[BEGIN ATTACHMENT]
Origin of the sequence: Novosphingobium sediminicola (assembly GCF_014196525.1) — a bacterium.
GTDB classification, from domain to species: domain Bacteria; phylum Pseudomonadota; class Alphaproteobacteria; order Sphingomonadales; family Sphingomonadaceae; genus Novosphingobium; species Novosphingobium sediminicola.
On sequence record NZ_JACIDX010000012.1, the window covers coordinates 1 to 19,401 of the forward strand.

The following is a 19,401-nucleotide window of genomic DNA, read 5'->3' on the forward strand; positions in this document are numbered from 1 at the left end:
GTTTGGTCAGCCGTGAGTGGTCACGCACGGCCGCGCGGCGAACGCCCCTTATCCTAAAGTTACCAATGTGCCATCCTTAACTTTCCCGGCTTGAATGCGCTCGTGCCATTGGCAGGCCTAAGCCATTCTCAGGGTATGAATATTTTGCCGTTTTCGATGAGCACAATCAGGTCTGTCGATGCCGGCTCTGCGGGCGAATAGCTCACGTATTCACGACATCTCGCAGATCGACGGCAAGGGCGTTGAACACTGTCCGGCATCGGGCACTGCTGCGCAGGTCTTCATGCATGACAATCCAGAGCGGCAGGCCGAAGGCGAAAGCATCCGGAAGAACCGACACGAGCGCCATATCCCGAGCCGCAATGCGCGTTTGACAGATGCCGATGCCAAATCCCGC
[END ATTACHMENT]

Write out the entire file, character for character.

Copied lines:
Origin of the sequence: Novosphingobium sediminicola (assembly GCF_014196525.1) — a bacterium.
GTDB classification, from domain to species: domain Bacteria; phylum Pseudomonadota; class Alphaproteobacteria; order Sphingomonadales; family Sphingomonadaceae; genus Novosphingobium; species Novosphingobium sediminicola.
On sequence record NZ_JACIDX010000012.1, the window covers coordinates 1 to 19,401 of the forward strand.

The following is a 19,401-nucleotide window of genomic DNA, read 5'->3' on the forward strand; positions in this document are numbered from 1 at the left end:
GTTTGGTCAGCCGTGAGTGGTCACGCACGGCCGCGCGGCGAACGCCCCTTATCCTAAAGTTACCAATGTGCCATCCTTAACTTTCCCGGCTTGAATGCGCTCGTGCCATTGGCAGGCCTAAGCCATTCTCAGGGTATGAATATTTTGCCGTTTTCGATGAGCACAATCAGGTCTGTCGATGCCGGCTCTGCGGGCGAATAGCTCACGTATTCACGACATCTCGCAGATCGACGGCAAGGGCGTTGAACACTGTCCGGCATCGGGCACTGCTGCGCAGGTCTTCATGCATGACAATCCAGAGCGGCAGGCCGAAGGCGAAAGCATCCGGAAGAACCGACACGAGCGCCATATCCCGAGCCGCAATGCGCGTTTGACAGATGCCGATGCCAAATCCCGC